The Department of Economics, like the rest of the University of Toronto, observes Orange Shirt Day. The history of the observance is relatively new and often misunderstood. Officially, September 30th is Orange Shirt Day, the National Day for Truth and Reconciliation. Observed by the University community on 29 September for 2023, special events, raising the Survivors’ Flag, and a Hart House panel discussion about on-going reconciliation efforts on campus, are some of the ways we acknowledge the legacy of residential schools, honour survivors, and remember the children who died.
The origins of the day’s slogan, Every Child Matters, and the tradition of wearing an orange shirt on September 30th started in 2013 and became more formal in 2015. The event that inspired the practice occurred many years earlier. When Phyllis Webstad, a member of the Stswecem’c Xgat’tem First Nation, was just six year’s old, her grandmother bought her a new outfit that included a bright orange t-shirt Phyllis chose herself. The new outfit was for Phyllis’ enrollment at the St. Joseph Mission (SJM) Residential School she — like generations of Indigenous children before and after her — was forced to attend. Upon arrival, school officials stripped the children of their own clothes. Phyllis never saw her orange t-shirt again.
Webstad’s experience is symbolic of the cruelties children experienced at the hands of church-run residential schools in Canada. These experiences occurred for almost a century across the country, but they are not historical events. Webstad is only 56 years-old and the last residential schools closed in the 1980s, however, many students from First Nations still attend boarding schools (or board in host towns and cities) because they cannot access high school in their home communities. The intention of residential schools was to completely assimilate Indigenous peoples into white Canadian society. The phrase “killing the Indian in the child” is associated with the policies and laws of the movement.
Orange Shirt Day is one way of acknowledging the terrible harm the government and missionaries did with residential schools, but it is more than a day of mourning. It also presents an opportunity to commit to, or to renew a commitment to moving forward in a good way. At the University, the plan for the way forward is named with a Cree word that means “working together.”
Wecheehetowin is U of T’s response to the Truth and Reconciliation Commission of Canada, and it is embedded in the mission, vision and values.
Each year, the University of Toronto sponsors a contest for the design of a new t-shirt. This year’s design for the Every Child Matters t-shirt is by UTM student and artist MJ Singleton.
Throughout the day, there are many opportunities to consider the role of education and educators in moving forward toward reconciliation in a good way. Below are some quotes from the community, national, and international bodies to guide those considerations.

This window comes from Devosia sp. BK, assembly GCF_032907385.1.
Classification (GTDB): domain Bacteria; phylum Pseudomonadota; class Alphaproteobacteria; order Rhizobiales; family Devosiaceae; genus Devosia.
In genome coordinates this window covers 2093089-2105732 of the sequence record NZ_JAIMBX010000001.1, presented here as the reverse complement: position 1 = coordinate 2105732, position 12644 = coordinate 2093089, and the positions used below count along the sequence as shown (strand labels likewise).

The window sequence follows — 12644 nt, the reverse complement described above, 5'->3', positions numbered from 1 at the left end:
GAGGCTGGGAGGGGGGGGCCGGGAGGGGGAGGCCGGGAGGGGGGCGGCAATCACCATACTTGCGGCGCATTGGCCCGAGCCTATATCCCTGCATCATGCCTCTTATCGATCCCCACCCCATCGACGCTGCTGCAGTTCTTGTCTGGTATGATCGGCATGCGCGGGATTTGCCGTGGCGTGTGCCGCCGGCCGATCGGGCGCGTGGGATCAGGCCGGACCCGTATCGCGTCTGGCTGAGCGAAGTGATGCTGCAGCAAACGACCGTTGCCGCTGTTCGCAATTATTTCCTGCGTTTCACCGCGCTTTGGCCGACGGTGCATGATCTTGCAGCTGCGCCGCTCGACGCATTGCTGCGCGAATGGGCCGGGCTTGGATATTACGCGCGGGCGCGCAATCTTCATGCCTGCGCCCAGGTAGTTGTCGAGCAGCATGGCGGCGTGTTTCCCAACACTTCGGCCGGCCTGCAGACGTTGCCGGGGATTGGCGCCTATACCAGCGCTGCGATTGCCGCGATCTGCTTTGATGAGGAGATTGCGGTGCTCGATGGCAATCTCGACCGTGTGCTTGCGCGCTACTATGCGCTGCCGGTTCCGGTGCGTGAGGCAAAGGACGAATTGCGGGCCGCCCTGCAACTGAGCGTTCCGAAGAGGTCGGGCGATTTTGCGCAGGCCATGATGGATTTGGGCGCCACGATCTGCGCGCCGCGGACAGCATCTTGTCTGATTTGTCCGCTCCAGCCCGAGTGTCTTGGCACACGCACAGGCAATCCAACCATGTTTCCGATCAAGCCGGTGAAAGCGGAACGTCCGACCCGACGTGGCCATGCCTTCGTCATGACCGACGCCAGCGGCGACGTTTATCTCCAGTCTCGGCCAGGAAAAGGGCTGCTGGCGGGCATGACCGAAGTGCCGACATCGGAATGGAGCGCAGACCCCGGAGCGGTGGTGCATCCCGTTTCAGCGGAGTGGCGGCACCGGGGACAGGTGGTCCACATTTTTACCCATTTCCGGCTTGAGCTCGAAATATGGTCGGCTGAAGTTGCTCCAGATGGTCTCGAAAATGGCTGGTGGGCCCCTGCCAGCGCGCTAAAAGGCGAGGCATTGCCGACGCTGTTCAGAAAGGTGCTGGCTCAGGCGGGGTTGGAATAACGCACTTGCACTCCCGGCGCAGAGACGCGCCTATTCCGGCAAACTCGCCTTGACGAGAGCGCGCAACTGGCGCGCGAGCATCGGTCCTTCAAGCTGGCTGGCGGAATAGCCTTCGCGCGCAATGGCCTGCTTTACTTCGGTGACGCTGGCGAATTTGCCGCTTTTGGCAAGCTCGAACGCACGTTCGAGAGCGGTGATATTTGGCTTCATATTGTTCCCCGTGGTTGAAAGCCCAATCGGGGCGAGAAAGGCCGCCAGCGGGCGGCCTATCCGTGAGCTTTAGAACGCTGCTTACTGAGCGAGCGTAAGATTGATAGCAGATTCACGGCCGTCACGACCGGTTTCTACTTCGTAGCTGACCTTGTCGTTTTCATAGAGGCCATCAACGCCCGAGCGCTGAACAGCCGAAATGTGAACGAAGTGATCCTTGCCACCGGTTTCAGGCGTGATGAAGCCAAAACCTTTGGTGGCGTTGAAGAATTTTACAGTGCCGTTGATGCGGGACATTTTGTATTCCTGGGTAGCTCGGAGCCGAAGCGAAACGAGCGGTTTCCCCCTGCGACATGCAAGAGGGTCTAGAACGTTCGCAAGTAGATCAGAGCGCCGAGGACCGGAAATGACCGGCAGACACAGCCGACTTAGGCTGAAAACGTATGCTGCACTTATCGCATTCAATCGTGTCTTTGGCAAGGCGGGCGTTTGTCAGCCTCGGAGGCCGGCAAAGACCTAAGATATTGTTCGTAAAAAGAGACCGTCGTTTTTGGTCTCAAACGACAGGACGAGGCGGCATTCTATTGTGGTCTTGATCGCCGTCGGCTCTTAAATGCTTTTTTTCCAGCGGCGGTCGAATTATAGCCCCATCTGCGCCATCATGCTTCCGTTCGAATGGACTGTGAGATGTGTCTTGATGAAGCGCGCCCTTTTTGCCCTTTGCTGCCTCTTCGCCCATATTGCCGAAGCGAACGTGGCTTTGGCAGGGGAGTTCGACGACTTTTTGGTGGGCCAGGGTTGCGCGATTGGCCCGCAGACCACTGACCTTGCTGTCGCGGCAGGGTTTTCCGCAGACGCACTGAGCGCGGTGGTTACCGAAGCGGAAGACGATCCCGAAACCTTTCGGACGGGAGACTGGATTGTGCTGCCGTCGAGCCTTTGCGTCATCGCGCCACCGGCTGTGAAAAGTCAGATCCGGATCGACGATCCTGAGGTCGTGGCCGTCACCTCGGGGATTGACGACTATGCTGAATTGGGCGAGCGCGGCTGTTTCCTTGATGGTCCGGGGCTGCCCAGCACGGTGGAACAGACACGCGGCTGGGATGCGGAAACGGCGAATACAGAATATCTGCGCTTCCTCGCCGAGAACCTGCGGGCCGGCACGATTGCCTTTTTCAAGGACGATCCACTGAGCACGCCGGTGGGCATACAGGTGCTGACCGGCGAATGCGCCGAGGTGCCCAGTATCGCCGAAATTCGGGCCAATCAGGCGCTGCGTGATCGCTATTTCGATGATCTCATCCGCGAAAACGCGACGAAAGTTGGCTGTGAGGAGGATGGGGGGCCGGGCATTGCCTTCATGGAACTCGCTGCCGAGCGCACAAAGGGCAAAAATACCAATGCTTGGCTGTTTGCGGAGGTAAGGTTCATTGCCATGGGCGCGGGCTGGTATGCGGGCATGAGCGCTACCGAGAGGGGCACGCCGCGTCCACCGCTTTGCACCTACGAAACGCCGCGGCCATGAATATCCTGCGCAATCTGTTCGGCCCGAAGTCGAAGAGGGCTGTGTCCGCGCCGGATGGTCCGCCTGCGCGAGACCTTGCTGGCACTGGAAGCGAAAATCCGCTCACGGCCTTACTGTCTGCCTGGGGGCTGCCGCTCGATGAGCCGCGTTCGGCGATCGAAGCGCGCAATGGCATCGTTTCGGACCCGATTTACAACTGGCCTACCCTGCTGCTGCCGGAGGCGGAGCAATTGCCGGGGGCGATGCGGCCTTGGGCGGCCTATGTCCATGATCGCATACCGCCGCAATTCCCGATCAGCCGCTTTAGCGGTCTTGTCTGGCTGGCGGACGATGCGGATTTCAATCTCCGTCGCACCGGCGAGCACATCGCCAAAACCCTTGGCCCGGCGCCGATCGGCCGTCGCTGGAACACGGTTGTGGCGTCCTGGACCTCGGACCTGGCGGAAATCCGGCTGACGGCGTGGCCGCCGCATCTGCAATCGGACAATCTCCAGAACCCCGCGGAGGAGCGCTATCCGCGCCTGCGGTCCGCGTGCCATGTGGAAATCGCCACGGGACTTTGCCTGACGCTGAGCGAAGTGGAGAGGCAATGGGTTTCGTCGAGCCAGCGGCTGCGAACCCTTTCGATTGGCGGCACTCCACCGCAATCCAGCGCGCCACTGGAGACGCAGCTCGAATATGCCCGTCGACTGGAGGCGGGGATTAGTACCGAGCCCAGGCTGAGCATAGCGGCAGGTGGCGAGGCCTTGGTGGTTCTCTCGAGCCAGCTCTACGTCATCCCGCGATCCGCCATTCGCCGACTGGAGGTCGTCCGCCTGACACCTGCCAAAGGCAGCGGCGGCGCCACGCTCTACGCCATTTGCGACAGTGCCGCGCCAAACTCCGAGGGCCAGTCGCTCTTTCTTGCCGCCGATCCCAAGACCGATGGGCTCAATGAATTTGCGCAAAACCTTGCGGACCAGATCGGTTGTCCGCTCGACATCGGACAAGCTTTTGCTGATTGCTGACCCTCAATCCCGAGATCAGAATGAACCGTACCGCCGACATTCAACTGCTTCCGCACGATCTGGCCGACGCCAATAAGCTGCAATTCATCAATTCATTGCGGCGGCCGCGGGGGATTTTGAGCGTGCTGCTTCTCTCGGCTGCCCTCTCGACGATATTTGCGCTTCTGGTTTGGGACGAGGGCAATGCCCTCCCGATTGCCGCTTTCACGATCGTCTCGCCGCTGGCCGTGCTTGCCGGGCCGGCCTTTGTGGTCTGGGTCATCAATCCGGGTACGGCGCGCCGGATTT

“Equity, diversity, inclusion, access and belonging. These address attitudinal and systemic barriers that draw on anti-oppression, anti-racism (including, but not limited to, anti-Black, anti-Asian and anti-Indigenous racism), inclusive and universal design, intersectionality, and interculturality frameworks to increase equity, inclusion, access, justice, and a sense of belonging, as well as deepen understanding of diversity.” — Mission, Vision and Values, University of Toronto.
“Indigenous individuals, particularly children, have the right to all levels and forms of education of the State without discrimination.” — Article 14, item 2, United Nations Declaration of the Rights of Indigenous People (UNDRIP).
“People who are adults today did not learn what happened to us while they were in school. For survivors and their families, we didn’t even talk about it in our homes. But now there is no longer an excuse for Canadians to not know what happened to us.” — Phyllis Webstad, the Orange Shirt Society.
“Indigenous peoples have the right to establish and control their educational systems and institutions providing education in their own languages, in a manner appropriate to their cultural methods of teaching and learning.” — Article 14, Item 1, UNDRIP.
“Today, and every day, watch and listen to the stories of Survivors, their families, and communities. We must all recognize that the Indian Residential School system is not just something from your history books. It’s something that Indigenous Peoples are still feeling the effects of each and every day. We are in a constant state of grieving for the families that were broken, for the cultures that were torn apart, and for the children that never made it home. — The Honourable Murray Sinclair, former Senator, Truth and Reconciliation Commissioner.
“States shall in consultation and cooperation with indigenous peoples take specific measures to protect indigenous children from economic exploitation and from performing any work that is likely to be hazardous or to interfere with the child’s education, or to be harmful to the child’s health or physical, mental, spiritual, moral or social development, taking into account their special vulnerability and the importance of education for their empowerment.” Article 17, Item 2, UNDRIP.
“The good news is that you don’t have to tear the system down in order to improve it.” — Buffy Sainte Marie, singer-songwriter and member of the Piapot Cree Nation.
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